Down Valuations

Following submission of a full mortgage application, the prospective lender will instruct a valuation of the property. With most major high street lenders, this will be done free of charge. The mortgage valuation is part of the bank’s process to confirm they are happy to lend against the property. Down valuations on a purchase occur when the bank’s appointed surveyor believe the property is worth less than the agreed sale price.

According to research from HBB Solutions based on UK House Price Index data from HM Land Registry, 866,906 out of a total 1.95 million property transactions may have been down valued between January 2020 and January 2022.

The latest UK House Price Index summary for April 2022 has house price inflation (HPI) at 12.4%. HPI has been high for an extended period and this is a major factor in the number of down valuations. In the current climate, concerns over the sustainability of HPI and a tendency from surveyors to be cautious in valuations has combined to cause an increase in the frequency of down valuations.

Down valuations are frustrating for all parties involved. The sale feels like it’s complete and people start to look forward to new beginnings! However, if the sale is to progress and there is no option to appeal the down valuation, attention must turn to how to move forward. There are generally three options available to buyers:

  1. Renegotiate – Renegotiating with the sellers to a lower purchase price, ideally to as close to the down valuation figure as possible. This is often done through the estate agent or directly with the seller if there is an open line of communication.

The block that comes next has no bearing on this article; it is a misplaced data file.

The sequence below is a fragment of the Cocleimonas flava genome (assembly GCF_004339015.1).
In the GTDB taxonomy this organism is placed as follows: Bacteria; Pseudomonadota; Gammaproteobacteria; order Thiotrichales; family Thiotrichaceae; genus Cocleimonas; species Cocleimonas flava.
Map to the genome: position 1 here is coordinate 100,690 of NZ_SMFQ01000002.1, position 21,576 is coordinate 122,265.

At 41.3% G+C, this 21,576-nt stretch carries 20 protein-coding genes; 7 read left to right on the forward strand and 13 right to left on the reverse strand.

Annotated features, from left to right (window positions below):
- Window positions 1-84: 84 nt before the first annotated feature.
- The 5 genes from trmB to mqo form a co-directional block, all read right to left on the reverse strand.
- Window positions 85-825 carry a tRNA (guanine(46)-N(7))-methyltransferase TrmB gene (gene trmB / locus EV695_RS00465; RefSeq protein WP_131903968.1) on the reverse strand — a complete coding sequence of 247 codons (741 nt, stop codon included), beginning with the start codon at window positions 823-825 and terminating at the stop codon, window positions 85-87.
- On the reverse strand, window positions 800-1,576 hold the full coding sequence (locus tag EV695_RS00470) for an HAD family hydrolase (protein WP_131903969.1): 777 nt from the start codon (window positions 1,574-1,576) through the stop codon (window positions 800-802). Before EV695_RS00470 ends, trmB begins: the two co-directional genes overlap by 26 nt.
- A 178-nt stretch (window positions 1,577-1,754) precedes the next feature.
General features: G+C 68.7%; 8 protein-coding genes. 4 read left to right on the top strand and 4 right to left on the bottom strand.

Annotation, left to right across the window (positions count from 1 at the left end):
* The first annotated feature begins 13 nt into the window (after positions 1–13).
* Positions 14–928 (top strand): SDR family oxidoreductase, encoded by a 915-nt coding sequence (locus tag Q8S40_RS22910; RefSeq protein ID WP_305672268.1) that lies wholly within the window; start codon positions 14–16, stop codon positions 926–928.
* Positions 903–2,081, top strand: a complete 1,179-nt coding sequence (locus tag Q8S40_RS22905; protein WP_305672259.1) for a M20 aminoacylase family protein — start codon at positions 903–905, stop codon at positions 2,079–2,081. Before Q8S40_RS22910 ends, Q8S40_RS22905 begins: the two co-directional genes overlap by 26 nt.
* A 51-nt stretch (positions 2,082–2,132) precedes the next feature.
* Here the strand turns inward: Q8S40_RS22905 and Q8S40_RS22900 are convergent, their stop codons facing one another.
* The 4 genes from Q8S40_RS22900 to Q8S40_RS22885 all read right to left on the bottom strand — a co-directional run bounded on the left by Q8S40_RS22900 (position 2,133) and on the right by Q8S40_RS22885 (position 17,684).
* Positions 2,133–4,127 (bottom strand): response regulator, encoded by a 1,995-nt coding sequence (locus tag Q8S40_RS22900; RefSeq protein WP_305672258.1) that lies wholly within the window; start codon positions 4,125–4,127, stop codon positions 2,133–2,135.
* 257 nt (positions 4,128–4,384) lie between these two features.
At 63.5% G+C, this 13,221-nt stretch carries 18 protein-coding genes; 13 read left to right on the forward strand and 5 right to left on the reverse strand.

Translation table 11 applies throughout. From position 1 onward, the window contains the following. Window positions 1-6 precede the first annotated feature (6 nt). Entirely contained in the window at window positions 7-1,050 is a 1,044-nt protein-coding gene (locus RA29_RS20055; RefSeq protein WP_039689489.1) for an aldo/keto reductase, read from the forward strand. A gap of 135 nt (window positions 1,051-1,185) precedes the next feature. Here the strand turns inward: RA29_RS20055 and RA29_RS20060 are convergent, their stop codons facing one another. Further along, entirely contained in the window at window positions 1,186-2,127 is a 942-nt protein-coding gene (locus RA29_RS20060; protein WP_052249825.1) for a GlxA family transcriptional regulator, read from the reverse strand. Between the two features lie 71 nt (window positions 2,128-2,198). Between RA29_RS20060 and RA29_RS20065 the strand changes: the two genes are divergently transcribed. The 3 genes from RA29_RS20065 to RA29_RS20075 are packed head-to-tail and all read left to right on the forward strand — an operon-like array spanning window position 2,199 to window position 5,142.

2. Higher LTV – Proceed at a higher loan-to-value (LTV). If you’ve applied for a 75% LTV mortgage, the lender will only allow you to borrow 75% of the down valuation figure. Increasing the LTV will typically incur a higher interest rate but may give you the chance to borrow the original amount. For those who have applied for 90% LTV mortgages, this option is often not available as there is little scope to increase borrowing.
  3. Pulling Out – If no renegotiations aren’t possible, increased borrowing is restricted by the original LTV and you cannot or do not wish to make up the shortfall through an increased deposit, pulling out the purchase may be inevitable. Down valuations also provide buyers an opportunity to reconsider whether they’re paying over the odds.

The mortgage valuation is a very necessary part of the process. From a responsible lending point of view, banks have to check what they are lending against. Paying over the odds for a property could leave a buyer in negative equity and therefore unable to sell the property in the future. If you’re concerned about potential down valuations, researching sold prices for local, recently sold properties, comparable to what you’re looking at, is a good place to start! For more advice or any other mortgage and life insurance queries, we’re here to help with free, professional advice.